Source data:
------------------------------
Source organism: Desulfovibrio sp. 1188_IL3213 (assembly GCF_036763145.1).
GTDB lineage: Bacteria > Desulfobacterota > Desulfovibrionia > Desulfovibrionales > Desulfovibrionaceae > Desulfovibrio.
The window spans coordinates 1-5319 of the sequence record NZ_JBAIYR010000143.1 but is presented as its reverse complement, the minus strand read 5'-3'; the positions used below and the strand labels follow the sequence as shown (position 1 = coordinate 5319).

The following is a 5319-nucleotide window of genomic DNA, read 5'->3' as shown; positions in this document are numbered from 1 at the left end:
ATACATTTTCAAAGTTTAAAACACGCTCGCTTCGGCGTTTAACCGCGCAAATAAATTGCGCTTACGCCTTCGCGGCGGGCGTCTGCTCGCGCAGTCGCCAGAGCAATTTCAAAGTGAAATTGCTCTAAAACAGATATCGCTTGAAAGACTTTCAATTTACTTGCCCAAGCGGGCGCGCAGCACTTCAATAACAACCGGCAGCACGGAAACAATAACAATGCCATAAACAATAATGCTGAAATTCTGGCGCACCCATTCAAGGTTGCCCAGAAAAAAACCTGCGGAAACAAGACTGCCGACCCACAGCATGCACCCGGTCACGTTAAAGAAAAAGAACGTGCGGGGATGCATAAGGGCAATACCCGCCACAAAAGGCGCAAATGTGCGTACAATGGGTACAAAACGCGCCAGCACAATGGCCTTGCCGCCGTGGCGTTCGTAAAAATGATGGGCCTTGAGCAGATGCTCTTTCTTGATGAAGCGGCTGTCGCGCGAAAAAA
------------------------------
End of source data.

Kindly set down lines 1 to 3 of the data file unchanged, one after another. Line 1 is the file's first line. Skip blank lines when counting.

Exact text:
Source organism: Desulfovibrio sp. 1188_IL3213 (assembly GCF_036763145.1).
GTDB lineage: Bacteria > Desulfobacterota > Desulfovibrionia > Desulfovibrionales > Desulfovibrionaceae > Desulfovibrio.
The window spans coordinates 1-5319 of the sequence record NZ_JBAIYR010000143.1 but is presented as its reverse complement, the minus strand read 5'-3'; the positions used below and the strand labels follow the sequence as shown (position 1 = coordinate 5319).